Payment routing could handle this. Any business has operational costs and will have to make outgoing payments.
If your concern is that channels will mostly consist of payments in a single direction (i.e. from customers to larger businesses), and that this will lead to a high frequency of channel closings or on-chain settlements, then we can consider the theory of Six Degrees of Separation.
The theory of Six Degrees of Separation postulates "that all living things and everything else in the world are six or fewer steps away from each other". In regards to the Lightning Network, we can postulate the theory that any user will be able to pay any other user through approximately six other users.
So if you have a source of incoming payments on the Lightning network (i.e. your wage), and the larger business has outgoing payments (i.e. their employee's wages), then through the six degrees of separation you may be able to pay the larger business through already existing payment channels you have open with your contacts.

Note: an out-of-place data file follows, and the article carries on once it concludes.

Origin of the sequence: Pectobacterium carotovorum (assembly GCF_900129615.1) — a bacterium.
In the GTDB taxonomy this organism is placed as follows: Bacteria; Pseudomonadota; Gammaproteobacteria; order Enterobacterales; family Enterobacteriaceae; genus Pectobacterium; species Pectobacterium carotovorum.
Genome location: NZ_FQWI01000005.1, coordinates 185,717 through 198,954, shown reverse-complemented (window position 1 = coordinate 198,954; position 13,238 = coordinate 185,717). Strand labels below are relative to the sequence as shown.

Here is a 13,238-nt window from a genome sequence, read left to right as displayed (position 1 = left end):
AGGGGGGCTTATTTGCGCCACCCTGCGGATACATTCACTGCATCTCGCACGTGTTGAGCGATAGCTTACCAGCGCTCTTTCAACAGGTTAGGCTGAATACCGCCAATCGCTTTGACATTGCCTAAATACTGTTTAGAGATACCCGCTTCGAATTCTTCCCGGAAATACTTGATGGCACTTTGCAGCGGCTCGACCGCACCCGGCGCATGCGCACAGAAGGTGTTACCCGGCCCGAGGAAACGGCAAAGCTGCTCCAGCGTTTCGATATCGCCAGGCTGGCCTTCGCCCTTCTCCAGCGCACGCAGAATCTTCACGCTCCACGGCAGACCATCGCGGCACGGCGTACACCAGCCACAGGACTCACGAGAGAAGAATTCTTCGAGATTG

Successful payment routing should ensure that payment channels operate bidirectionally and that payment channel closing or on-chain settlement should be of a low relative frequency.
Edit: Put Alternatively
Customers may never directly make payment channels with large businesses, but instead create routed payments through payment channels they have open with exchanges or other Lightning Network intermediaries.
Users may create payment channels with an exchange. A large business may create a payment channel with the same exchange. Users make payments to the large business routed through the payment channels they have open with the exchange. The large business decides to sell some bitcoin through the exchange. It makes a payment using the payment channel it already has open with the exchange. This process continues indefinitely such that there is a bidirectional flow of bitcoin along the open payment channels.